I love this photo. Believe it or not, it says a lot about our family, the good, bad, and the tug at the heartstrings.
For one thing, our oldest boy is not in the shot– this was taken while he was still in San Francisco; one of those growing-up and family dynamics-change things that’s both good and hard on the heartstrings. For everyone.
For another, even tho’ behind the scenes it was being a hard day on my spectrum family (formal photo ops are rare, seldom end with everyone smiling at the same time and almost always end with at least one meltdown, This one ended with 3, no 4.) Still, they all buried their stress during the moments the camera was on, not out of love of the camera- but love for me. What a gift it is to have a whole bunch of friends who call me Sweetheart and Mom.
And that brings up the point that, like so many families that deal with Autism and Chronic illnesses, the pain is invisible. Like a whisper. (there are many issues that are invisible like ours, but this is the hand we have been dealt, so it’s the one I will talk about.) Just so you know, I will seldom mention the pain, especially mine, or at least I try. People don’t like to hear it, they are too busy trying to float above their own hardships to want to hear about others. They like to hear the victories. But you can’t see the victory without knowing the mountain that was in the way. And pain is a very effective teacher and mountain. So I feel like I need to mention it, at least once.
For instance; I am not on the spectrum. But I was abused badly by school bullies in my childhood- up to and including the teacher walking in to see me huddled in a corner with the whole class coming at me with yardsticks. Those couple of years were very formative, effecting me still to this day. But tho’ it has taken a long time to realize it; they were also a gift. I used to say a prayer a few years back, that went something like this “Lord, I am the storm anchor for a lot of people, who is the storm anchor for the storm anchor?” And then one day I actually heard an answer. “I took care of that a long time ago, when I forged the anchor.”
And that answer has left me pondering many, many times.
I was “forged”. Steel is powerful, strong, flexible, and beautiful. But to get that way; the ore is crushed, or rather pulverized. Then it is blasted with heat so intense that it is forced to let go of it’s impurities, and the strengthening power of a bond with carbon is added. (I think of the Holy Ghost here.) Finally it’s allowed to cool a little, before being re-heated and pounded into a tool fit for the master’s hand.
I also have medical difficulties, I hurt every day. But all these things together have made me the mom I need to be.
I am able to ride the tide of drama of the tiny pains that spectrum kids can fixate on, and tease them into remembering that it’s too tiny to worry about- or comfort in true sympathy the big pains like migraines, or bullies- because they know I have been there and can judge the difference. And because they know my pains, they do not feel so alone. And because they can see this so up-close, they can relate to the things we learn about the Savior. His promise that he really understands and will be there thru it all, is more real to them because of the nearness they have to a living example.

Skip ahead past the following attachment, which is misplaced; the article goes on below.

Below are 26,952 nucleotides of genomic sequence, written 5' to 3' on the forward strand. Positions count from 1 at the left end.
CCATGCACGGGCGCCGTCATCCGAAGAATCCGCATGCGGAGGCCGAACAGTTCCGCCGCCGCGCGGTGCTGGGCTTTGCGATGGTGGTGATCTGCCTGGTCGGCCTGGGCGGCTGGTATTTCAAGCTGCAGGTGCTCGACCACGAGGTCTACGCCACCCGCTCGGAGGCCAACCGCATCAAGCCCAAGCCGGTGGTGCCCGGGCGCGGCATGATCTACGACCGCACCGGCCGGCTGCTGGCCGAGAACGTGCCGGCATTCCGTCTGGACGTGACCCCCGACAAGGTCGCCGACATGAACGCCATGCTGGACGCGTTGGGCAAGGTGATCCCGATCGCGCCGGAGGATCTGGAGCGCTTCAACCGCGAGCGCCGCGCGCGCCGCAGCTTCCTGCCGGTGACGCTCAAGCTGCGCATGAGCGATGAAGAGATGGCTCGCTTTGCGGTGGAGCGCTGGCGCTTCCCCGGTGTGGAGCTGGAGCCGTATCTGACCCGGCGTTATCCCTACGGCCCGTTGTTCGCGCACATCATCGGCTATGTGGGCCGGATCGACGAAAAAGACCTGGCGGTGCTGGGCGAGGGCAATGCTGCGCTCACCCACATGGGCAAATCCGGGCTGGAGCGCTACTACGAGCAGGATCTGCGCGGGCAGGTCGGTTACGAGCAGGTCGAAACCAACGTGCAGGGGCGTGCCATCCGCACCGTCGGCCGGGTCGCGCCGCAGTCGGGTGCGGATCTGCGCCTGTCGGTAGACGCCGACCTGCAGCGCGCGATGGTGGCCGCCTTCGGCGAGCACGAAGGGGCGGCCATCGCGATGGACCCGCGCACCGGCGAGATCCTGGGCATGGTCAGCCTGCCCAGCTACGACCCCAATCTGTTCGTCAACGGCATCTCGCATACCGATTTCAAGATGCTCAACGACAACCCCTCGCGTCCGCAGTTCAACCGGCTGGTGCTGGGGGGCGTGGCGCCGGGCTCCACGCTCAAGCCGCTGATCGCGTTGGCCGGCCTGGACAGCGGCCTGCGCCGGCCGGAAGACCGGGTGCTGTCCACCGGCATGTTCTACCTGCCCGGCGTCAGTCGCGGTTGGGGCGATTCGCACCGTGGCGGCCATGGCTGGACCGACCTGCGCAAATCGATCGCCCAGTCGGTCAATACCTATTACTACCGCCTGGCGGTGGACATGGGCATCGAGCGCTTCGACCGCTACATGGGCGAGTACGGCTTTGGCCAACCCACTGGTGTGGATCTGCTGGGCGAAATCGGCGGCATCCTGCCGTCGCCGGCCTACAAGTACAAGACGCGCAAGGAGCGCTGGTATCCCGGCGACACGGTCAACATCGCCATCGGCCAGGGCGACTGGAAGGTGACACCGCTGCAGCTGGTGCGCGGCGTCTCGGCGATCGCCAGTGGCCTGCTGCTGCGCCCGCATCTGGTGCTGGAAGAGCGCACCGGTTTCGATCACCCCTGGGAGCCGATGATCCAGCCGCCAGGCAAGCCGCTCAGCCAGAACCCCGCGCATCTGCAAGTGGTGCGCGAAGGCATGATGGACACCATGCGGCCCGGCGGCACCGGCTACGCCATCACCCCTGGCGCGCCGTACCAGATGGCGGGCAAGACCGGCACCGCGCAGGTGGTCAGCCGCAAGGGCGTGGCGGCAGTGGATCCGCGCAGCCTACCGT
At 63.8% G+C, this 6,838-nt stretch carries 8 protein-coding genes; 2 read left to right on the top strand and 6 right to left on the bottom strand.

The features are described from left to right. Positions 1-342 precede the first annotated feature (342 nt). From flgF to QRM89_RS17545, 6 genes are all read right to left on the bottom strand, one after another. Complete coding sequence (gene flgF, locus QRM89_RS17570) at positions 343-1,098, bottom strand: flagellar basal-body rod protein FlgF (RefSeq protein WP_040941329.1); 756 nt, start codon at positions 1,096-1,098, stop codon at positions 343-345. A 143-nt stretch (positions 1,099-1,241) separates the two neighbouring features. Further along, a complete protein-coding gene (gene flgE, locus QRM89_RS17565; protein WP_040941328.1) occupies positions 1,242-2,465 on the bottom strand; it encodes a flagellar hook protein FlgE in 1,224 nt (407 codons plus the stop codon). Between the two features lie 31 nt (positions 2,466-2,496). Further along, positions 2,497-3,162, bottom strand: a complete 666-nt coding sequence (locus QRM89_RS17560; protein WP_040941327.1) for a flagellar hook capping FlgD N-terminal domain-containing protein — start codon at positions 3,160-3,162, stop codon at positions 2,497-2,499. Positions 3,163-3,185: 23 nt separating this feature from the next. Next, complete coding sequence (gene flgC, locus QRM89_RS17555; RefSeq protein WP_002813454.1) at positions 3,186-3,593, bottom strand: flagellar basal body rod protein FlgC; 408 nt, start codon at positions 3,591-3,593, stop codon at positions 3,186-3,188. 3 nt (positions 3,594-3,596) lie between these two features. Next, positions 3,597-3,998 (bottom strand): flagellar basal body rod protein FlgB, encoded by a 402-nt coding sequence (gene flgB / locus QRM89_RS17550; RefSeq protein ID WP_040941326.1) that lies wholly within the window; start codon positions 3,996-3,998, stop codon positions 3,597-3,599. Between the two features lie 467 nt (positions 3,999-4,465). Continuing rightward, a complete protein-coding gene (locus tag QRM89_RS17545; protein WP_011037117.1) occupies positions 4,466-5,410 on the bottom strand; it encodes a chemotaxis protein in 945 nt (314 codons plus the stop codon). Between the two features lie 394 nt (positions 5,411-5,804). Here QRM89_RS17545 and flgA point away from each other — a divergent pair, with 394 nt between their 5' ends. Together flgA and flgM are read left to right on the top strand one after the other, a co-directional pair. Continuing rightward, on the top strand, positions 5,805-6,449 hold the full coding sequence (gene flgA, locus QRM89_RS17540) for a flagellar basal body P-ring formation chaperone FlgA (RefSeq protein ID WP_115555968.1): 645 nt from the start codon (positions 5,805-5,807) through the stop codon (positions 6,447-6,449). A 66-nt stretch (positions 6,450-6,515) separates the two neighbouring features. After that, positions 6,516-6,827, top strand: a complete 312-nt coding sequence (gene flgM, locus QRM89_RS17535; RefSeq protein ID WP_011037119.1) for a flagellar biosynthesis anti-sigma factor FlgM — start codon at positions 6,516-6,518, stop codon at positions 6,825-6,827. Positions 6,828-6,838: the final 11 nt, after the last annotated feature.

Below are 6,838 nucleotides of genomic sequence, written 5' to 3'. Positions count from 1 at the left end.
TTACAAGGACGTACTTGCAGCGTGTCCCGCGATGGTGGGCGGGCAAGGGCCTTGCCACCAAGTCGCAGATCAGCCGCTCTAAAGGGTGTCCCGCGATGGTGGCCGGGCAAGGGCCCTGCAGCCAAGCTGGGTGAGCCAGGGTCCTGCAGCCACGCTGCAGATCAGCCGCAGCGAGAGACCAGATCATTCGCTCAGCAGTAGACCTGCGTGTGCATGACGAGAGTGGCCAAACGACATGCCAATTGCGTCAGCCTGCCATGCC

Building our family has been a lot like building this temple. With a goal of eternity, we spent lots of time on the foundation first. I am truly their anchor, but the Lord is mine. And on that foundation, I met and married an amazing man. He comes home every day so stressed to his Asperger Eyeballs- from his allotment of dealing with people and fixing problems in his high-end engineering job- that he shakes like a leaf, and cuddles like a child. Then he handles all the needs of his teens, and does it over again the next day, because he wants the Lord to be proud of him. His testimony is his foundation. And we hold on to each other hard, building our love thru life’s daily trauma like the framework of steel that the temple put in on top of the foundation. Then we build the walls of the gospel around us to protect the tender youth of our awesome kids.
And just like any building, there are struggles that bamboozle the brain. One of the temple wall panels fell when getting it off the truck. Not many on the outside world knew, or noticed the extra time it took to get a new one made and shipped in. It was not effecting the world outside any more than a whisper. But it made for a great box of chips for them to give out as souveniers. So we too keep trying. I keep reminding my kids that they are building emotional and mental muscles during this time in their life, that kids with no mountains yet will have to catch up to sometime later. They keep trying to believe me, ’cause they’re my friends. Someday we will have the profound joy of putting that crowning gold statue on the top of our family temple.
Ah well, time to finish this post before the family wakes and my quiet moment is gone. As a final thought; remember, my forging is not finished. I make many mistakes. But I keep trying. May you keep trying too… with me.